Below is a list of experiences recent grads identified as being helpful in their job search. I’ve added the comments following each item. Consider how you will find these experiences during your college years; thinking about what you need to acquire can help you focus on finding a college that best suits your needs.
From the National Career Development Association
1. I had at least one professor at [college] who made me excited about learning. You will find the variation in teaching style and in the material presented. Find at least one professor who makes you want to get to class early, who encourages you to visit outside of office hours. Ask for recommendations from your friends or other professors.
2. My professor(s) at [college] cared about me as a person. Smaller colleges have an advantage in creating relationships between students and professors but it is equally possible at large universities although it takes more initiative on your part. Show up, ask questions, speak in class. Show you care about your work and you will go a long way toward having professors care about you as an individual.
3. I had a mentor who encouraged me to pursue my goals and dreams. Mentors come in many flavors and from many places. It could be your advisor, an employer, someone in the career you are pursuing. Look for people who can help you, teach you, help you grow your network in the right directions. Mentoring comes with responsibilities to be useful to your mentor, too.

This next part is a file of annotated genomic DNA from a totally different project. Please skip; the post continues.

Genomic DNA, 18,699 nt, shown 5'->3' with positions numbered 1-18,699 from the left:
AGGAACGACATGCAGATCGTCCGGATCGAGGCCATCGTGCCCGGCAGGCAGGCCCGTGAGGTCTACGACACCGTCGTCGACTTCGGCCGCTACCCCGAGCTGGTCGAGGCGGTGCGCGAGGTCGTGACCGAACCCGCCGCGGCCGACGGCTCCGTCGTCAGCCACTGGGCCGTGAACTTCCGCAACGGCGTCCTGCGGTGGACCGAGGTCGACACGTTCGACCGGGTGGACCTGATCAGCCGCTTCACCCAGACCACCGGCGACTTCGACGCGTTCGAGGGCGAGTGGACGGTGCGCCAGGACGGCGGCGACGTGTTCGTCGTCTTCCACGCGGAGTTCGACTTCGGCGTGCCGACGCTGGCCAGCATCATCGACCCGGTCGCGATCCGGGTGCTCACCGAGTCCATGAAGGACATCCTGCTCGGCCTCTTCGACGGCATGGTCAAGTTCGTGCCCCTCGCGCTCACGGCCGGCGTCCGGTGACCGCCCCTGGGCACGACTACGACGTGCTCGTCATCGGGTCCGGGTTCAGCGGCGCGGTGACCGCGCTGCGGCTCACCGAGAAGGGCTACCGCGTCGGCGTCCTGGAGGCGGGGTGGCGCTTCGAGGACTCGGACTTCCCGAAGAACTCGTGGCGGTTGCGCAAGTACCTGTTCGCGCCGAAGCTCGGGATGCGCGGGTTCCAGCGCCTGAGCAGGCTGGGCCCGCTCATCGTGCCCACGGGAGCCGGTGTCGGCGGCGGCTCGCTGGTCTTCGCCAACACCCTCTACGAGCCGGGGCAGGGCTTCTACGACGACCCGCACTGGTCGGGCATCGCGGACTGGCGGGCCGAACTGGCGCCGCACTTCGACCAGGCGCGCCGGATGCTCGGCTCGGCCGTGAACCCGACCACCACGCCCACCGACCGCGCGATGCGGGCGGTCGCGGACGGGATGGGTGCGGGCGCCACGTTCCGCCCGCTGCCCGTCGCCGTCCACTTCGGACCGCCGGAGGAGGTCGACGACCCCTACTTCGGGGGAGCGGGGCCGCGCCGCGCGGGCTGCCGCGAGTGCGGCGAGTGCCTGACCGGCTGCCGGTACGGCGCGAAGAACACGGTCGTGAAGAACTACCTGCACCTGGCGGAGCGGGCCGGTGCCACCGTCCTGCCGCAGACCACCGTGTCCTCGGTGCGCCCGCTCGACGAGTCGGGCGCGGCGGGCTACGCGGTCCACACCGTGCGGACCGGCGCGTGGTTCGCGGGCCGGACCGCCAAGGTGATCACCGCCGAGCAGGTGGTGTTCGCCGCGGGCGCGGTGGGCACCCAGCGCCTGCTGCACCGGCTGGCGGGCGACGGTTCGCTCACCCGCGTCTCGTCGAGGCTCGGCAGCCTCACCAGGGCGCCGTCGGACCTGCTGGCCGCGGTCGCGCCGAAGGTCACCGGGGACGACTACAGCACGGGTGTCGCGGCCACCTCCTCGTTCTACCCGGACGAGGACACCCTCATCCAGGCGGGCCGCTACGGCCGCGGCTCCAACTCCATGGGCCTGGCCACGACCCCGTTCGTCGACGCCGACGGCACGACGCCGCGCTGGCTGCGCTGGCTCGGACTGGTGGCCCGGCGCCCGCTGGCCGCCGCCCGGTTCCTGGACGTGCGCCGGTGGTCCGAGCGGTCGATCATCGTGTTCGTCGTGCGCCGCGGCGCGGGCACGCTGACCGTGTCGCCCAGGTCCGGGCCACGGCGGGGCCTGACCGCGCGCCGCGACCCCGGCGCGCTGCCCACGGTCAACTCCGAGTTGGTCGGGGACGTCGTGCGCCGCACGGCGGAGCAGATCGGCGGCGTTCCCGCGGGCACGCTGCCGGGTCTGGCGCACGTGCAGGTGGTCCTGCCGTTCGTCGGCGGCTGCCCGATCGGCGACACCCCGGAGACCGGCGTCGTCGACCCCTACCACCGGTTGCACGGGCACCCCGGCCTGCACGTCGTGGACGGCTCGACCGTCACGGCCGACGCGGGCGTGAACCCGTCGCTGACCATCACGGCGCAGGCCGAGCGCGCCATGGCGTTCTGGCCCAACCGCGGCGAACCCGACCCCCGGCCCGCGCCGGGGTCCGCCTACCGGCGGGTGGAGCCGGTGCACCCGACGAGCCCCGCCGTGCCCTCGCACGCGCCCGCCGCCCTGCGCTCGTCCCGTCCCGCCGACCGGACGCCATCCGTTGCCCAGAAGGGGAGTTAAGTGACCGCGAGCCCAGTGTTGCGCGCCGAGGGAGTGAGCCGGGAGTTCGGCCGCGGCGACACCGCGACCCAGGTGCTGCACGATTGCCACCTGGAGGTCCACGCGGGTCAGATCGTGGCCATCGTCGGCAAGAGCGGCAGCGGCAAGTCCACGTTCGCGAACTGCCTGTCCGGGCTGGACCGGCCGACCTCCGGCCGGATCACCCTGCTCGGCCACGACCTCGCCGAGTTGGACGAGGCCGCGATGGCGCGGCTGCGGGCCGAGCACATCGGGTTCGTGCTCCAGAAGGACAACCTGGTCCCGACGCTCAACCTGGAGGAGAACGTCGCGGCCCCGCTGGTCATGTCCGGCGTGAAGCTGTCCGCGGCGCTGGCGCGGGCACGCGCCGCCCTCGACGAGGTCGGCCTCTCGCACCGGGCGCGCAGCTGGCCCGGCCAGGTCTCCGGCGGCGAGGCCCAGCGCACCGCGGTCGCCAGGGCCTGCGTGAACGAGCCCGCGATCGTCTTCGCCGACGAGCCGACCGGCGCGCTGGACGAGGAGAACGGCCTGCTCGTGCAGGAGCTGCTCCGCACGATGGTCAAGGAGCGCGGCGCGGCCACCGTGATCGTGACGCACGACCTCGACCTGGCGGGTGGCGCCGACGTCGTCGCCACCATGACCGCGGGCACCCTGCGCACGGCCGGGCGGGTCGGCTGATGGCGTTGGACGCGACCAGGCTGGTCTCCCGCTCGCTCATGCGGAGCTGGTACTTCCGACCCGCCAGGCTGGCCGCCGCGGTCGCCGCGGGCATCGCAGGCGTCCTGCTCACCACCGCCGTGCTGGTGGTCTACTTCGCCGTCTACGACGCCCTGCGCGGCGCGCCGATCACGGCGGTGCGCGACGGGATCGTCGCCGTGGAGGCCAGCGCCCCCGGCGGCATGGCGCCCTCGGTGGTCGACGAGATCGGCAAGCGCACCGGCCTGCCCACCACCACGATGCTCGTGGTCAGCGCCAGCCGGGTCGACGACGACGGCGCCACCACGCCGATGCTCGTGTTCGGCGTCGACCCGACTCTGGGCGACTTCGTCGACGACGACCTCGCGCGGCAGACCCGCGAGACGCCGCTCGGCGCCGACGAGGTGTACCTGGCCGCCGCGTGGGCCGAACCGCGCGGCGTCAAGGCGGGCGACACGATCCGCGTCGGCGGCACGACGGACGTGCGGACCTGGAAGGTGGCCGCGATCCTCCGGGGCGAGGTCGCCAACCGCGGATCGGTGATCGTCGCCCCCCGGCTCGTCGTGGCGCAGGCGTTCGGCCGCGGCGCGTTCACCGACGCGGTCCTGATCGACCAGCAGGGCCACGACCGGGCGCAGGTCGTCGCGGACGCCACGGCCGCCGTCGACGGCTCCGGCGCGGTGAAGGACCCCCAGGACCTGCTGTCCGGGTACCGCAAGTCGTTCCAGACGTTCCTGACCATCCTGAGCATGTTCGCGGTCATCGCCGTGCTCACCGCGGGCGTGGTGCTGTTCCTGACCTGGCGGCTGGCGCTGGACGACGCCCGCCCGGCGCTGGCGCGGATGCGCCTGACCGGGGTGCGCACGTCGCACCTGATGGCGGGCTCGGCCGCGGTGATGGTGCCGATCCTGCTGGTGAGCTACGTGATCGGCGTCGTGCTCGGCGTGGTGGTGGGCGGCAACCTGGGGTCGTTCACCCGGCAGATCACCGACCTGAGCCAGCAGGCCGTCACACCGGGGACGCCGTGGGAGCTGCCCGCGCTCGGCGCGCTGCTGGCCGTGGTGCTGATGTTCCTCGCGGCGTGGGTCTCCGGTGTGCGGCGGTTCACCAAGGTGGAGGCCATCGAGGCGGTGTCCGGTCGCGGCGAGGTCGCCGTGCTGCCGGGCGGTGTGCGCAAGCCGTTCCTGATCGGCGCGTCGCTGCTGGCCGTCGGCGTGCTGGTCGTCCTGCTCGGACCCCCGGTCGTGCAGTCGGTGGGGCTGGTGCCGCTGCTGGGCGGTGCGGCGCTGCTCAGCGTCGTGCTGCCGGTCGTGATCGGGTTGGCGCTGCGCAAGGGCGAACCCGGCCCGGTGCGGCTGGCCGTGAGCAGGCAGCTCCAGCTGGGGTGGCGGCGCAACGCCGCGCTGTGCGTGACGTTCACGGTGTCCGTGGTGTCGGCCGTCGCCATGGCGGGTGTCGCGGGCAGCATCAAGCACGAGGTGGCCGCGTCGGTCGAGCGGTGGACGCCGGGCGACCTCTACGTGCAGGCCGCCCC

4. I worked on a project that took a semester or more to complete. Long term project, either, academic or job-related, help you bring together a variety of skills and show how pieces fit together. In developing your project you establish goals, way-points, benchmarks, and outcomes. All are very useful in the real work force.
5. I had an internship or job that allowed me to apply what I was learning in the classroom. This goes without saying. Even if you aren’t required to complete an internship you should attempt as many as you can fit into your schedule. Most grads are hired by the internship provider of from networking done during the internship.
6. I was extremely active in extracurricular activities and organizations while I attended [college]. From orientation until graduation you should be deeply involved in campus life. Join lots of clubs or sports in your first semester. Go to the meetings to see if you like what the group is about and enjoy the people you meet. You can drop the ones that don’t serve you and go all-in with the others. You will be happier than if you don’t make the effort. Clubs, sports, activities and a campus job are easy forms of networking!
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